Archive for January, 2015

Name That Book!

How many books hook you when all you know is the title? Before you even open the cover?

Most books should grab the prospective reader/buyer by the time he or she reads the cover matter.

So, how do you find the right name for your book?

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Why Are You Writing Your Book?

To determine if you could write a book that might be popular or even valued by family and friends, first think about your audience:

  • Do you know people who would be interested in reading the book?
  • Would you be giving it away to clients so they would remember you by this evidence of your expertise?
  • Would Uncle Joe or Aunt Mable like to read the book or – if they were mentioned in the book, would they be furious and stop speaking to you and sue you?

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Choosing Your Topic: Make It True

…Fiction authors need to be equally sensitive to providing details. Research is important. If a character is alive in the 1800s, for instance, how did he or she get places, what did they wear, what level of education did they possess, how were their homes furnished, what did they do for a living, what was daily life like, etc.?…

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When Writing is Lost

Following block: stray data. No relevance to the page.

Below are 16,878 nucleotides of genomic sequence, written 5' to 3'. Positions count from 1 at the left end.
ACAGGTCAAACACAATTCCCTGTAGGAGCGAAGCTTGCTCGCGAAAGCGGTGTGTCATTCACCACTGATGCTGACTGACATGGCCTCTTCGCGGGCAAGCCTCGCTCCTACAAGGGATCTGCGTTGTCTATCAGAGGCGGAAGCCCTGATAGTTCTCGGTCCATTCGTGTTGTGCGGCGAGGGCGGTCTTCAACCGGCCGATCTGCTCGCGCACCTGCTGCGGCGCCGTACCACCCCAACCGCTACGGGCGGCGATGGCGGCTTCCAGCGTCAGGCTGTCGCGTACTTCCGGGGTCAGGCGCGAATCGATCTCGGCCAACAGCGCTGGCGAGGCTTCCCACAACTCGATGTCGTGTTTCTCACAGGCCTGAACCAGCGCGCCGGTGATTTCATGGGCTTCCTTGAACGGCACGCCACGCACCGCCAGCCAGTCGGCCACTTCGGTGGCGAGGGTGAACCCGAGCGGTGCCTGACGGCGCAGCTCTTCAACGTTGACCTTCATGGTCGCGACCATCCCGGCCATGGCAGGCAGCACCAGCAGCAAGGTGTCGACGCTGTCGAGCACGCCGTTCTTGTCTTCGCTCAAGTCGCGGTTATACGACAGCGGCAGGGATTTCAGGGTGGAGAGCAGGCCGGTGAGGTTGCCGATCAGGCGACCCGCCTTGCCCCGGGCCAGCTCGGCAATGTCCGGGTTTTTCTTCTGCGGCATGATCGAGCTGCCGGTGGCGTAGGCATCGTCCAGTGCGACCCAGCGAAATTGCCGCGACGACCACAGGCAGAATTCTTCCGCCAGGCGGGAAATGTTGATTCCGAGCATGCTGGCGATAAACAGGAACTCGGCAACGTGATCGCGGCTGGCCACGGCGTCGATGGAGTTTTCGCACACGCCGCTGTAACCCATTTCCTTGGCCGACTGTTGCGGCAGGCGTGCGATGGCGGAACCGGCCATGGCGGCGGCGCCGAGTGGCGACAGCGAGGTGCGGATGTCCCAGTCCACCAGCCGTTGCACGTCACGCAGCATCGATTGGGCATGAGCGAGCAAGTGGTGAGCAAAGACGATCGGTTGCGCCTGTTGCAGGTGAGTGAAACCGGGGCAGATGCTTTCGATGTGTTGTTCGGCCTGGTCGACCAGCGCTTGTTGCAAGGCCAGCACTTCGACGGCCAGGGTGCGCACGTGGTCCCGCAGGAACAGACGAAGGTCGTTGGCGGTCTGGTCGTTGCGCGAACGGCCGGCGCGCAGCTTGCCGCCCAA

…the valedictorian was happy to share her reading experiences.  Since she loved reading, I asked her who she considered good and she liked to read. She answered, “John Grisham.”

I asked her for more names.  She was drawing a blank, so I asked if she liked Mark Twain.  Her reaction was another blank stare.  She did not know one of the foremost writers of our country.

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The Best Short Story – Ever

Kudos to H.H. Munro, pen name – Saki….

I read his story, “The Open Window.” It gave me chills. The story offers masterful character development of several characters, a plot with a surprise ending and terrific detail.

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Words Can Get You in Trouble!

Years ago, I was the main writer and editor of a local newspaper.  In a profile of a local government worker, I spoke of his experience, expertise, background, degree, and career in Public Administration.  It was a very complimentary story except for one thing.

One use of the word “Public” left out the “L.”…

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Finding the Right Word

To my coaching clients, I always suggest that they not use the online resource. If they use the computer’s thesaurus, they will wind up with the same word everyone else might use. Instead, try a dictionary to expand the vocabulary.

When in doubt, use the simple word. It sometimes provides the most understandable meaning. Don’t you prefer that people understand what you mean?

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Uptown Downton

I admit it! I’ve become beguiled by Downton Abbey …

The joy of the writing is that each character is multi-dimensional, showing change, wit and a spark of humanity.


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